World of Warcraft: Digital Embodiment

Digital embodiment enhances the way in which we as humans are able to feel, it may sound peculiar to some, but through playing World of Warcraft our avatar is an extension of the self which means as players we are able to feel beyond our physical bodies. As players we immerse ourselves into a virtual world perhaps so much that our ideas of ‘the real and ‘the virtual’ could become cohesive and impact in the way in which we things. Crick (2011) explains that to be embodied through gaming we must feel something physical whilst being immersed in these virtual worlds, typically from first hand experience I have had a physical reaction whilst gaming. Whilst playing games its typical that we can feel certain anxieties or frustrations if something isn’t going our way, similarly we can feel enjoyment and happiness if a quest is achieved or we have managed to go up another level.

Through my experience of playing World of Warcraft I feel like I emulate Harraway’s (1991) concept of the ‘Cyborg’ as I can see how my avatar is an extension of myself. In a chapter of Zylinska’s (2002), ‘The Cyborg Experiments: The Extensions of the Body in the Media Age’, Edward Scheer (2002) quotes:

‘As the Avatar becomes more autonomous (i.e. develops more artificial intelligence) the relationship will become more complex. I looked at the avatar as a kind of viral life form, dormant in it’s computer state but able to generate an effect once it is connected to a host body. (Stelarc interview)’

I’ve been playing World of Warcraft on and off for years and due to this I have somehow managed to bond and form a relationship with my avatar as adopting it as part of me. Like Scheer quotes the relationship is indeed complex, through dressing my avatar and changing her appearance I know that it’s directly relatable to me. When I look at my avatar I can see part of myself, this is probably due to such extensive playing of Wow. In a virtual crowd I recognise my avatar as myself as the long red hair I’ve given to my avatar I directly correlate to me and how I recognise myself. If I look back I don’t think this relationship would have grown as prominently as it has without such extensive gameplay. Playing alongside my avatar and experiencing quests and battles together means that my avatar has been with me through highs and lows of gameplay and I believe that has somehow developed our relationship. Again I know how strange this concept can be to people who haven’t had such a visceral relationship with their avatar. I as a player could be considered to be experiencing feelings, which aren’t explicitly natural to humans, as we know it. Despite others confusion to the complexities of this embodiment Braidotti (2013) explains that as long as we remain to have these feelings, which are human, it doesn’t matter if it doesn’t correlate to what is traditionally means to be human. Braidotti explains how the concept of humanity itself is forever growing and changing with new trends in how we are embodied.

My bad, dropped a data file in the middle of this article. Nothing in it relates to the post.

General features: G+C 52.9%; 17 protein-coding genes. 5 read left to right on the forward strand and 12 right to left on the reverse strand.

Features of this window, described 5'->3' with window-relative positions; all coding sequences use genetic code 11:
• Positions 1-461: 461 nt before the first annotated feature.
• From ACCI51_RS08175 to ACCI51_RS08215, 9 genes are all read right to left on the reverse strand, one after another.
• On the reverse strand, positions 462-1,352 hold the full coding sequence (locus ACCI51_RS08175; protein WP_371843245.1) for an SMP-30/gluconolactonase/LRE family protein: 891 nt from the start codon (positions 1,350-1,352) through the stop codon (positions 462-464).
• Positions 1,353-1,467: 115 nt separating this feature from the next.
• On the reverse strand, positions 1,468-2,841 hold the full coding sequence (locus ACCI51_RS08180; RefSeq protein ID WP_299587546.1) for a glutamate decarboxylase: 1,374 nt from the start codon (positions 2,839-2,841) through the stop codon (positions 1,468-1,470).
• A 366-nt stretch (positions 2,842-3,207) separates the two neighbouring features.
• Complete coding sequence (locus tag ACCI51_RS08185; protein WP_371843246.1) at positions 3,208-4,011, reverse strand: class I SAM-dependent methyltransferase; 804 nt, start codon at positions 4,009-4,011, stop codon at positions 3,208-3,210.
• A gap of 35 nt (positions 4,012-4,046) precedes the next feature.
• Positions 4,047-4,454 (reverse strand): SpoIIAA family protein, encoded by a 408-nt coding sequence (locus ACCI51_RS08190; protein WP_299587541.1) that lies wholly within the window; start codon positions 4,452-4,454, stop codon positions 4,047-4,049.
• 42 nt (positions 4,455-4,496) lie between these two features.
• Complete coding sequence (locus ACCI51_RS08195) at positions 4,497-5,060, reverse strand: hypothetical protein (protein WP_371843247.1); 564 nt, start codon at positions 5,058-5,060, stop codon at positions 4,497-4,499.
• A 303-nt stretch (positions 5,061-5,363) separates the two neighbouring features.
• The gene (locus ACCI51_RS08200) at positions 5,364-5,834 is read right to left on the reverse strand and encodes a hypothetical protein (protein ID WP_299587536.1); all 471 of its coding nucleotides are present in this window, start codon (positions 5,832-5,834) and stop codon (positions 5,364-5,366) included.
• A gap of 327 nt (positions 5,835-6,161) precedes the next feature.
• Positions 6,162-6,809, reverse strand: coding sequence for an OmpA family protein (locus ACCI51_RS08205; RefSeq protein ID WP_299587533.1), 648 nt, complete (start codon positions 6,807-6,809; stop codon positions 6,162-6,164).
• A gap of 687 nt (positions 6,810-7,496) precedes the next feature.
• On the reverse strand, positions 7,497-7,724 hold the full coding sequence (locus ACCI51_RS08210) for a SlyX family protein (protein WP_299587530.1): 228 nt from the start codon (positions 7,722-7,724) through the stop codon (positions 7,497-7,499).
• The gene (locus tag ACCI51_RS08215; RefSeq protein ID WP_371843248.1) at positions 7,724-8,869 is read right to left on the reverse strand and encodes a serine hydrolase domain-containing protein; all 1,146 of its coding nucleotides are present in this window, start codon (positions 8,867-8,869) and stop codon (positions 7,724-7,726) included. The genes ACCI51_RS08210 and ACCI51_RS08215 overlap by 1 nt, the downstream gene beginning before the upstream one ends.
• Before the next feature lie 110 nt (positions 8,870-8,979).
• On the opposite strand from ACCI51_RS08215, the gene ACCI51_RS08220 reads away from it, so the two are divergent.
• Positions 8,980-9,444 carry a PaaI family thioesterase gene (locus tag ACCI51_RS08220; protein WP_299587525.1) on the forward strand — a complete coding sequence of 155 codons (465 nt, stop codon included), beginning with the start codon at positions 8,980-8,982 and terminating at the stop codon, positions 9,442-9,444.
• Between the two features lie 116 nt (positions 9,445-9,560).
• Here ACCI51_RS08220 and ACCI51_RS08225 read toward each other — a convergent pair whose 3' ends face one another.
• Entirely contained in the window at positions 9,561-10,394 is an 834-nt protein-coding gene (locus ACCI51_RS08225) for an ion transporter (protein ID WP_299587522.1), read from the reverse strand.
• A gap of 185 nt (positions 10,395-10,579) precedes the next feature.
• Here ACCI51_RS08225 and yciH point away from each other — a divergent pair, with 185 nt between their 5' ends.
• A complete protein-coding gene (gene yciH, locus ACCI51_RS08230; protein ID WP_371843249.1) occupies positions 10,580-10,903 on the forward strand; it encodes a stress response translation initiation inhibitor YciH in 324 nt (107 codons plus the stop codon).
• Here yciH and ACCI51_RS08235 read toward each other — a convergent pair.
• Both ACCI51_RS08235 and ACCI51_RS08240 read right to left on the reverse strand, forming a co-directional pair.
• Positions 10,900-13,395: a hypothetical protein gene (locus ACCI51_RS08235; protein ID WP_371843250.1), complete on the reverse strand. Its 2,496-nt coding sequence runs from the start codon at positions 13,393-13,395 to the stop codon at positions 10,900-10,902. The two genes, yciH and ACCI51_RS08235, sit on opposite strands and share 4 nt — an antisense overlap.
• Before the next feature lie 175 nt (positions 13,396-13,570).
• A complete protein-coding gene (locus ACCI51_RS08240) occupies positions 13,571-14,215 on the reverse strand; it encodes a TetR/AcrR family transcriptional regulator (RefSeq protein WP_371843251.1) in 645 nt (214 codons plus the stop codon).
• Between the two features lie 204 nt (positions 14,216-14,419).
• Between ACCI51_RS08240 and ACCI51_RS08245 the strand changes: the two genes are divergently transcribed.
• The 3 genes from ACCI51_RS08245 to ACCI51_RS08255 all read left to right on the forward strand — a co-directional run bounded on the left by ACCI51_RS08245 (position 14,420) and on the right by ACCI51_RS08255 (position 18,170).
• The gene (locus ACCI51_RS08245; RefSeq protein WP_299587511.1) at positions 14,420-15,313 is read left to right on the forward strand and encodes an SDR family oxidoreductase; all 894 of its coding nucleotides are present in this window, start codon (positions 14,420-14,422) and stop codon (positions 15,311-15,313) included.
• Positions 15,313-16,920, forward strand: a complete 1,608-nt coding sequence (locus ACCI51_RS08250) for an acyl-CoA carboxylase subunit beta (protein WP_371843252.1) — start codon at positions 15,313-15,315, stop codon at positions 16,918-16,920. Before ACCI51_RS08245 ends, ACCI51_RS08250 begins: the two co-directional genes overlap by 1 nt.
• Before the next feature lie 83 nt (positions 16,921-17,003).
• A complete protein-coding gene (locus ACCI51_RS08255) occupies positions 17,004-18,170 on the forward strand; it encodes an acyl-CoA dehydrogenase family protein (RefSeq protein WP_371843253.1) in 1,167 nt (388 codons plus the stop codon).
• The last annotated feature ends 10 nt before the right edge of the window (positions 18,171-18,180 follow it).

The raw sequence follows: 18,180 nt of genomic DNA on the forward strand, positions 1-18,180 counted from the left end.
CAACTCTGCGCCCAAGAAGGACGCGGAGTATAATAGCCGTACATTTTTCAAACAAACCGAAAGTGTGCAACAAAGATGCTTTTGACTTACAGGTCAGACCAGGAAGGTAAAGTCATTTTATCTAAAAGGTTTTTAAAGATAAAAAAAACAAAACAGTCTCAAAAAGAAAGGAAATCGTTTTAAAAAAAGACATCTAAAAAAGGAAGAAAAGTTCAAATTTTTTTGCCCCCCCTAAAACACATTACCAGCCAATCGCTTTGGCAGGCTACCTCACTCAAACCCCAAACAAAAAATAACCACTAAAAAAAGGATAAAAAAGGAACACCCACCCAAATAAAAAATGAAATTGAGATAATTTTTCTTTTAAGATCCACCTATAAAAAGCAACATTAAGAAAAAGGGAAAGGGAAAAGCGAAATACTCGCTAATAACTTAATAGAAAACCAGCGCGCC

My explicit embodiment through gameplay has led me to disagree with the concept of disembodiment. Stoll(1995) argued that due to external factors that are inevitable whilst gaming can prove to be a distraction from achieving total embodiment and prevents users from attaining that emotional and physical connection that I have achieved with my avatar.

Although I disagree that I myself feel disembodied by playing World of Warcraft, I can see how users wouldn’t achieve such a reaction. Watching classmates engage and playing with World of Warcraft, I can visibly see that factors that I see as enhancements towards embodiment, the lights and sound can be a deterrent and can get in the way. Perhaps this again is due to how much I have played games throughout my life, I have had a heavily involvement playing games on a PC and similarly on other platforms. Because of this I do not see the keyboard as a barrier between myself and the virtual world, I’m so used to it’s presence whilst gaming that it’s easier to suspend my disbelief and successfully achieve embodiment.

Despite feeling a relationship with my avatar it’s unavoidable to deny that she is in fact a virtual character, a tool I use to play the game, I control her. Gee (2008) explains how:

‘In the real world, we humans receive our deepest pleasure—our most profound feelings of mastery and control—when we can successfully take just such a projective stance to and in the real world… This is, indeed, one of the deep sources of pleasure in gaming’.

Despite the fact I am fully aware that my avatar is a tool I do not see this as preventing embodiment within World of Warcraft. Yet I do know the very difference between my physical body and my digital body(avatar). For instance a player is a lot more likely to put the avatar in dangerous situations like battles and raids. I myself would never in a million years go charging into battle with against a group of goblins (firstly because they don’t exist yet in the human world in which I live) but also because I am not the most agile person in the world and although in World of Warcraft I might be seen as having very good timing, dexterity and coordination. In real life I’m still trying to correctly put one foot in front of the other in winter without looking like bambi.




Braidotti, R (2013) The Posthuman. Cambridge: Polity Press

Crick, T (2011) ‘The Game Body: Towards a Phenomenology of Contemporary Video Gaming’ Games and Culture Vol 6 (3) p259-269.

Gee, J. (2008). Video Games and Embodiment. Games and Culture, 3(3-4).

Haraway, D. (1991). Simians, cyborgs, and women. 1st ed. New York: Routledge.

Zylinska, J. (2002). The Cyborg experiments. 1st ed. London: Continuum.

Stoll, C. (1995) Silicon Snake Oil: Second Thoughts on the Information Highway. New York: Doubleday.


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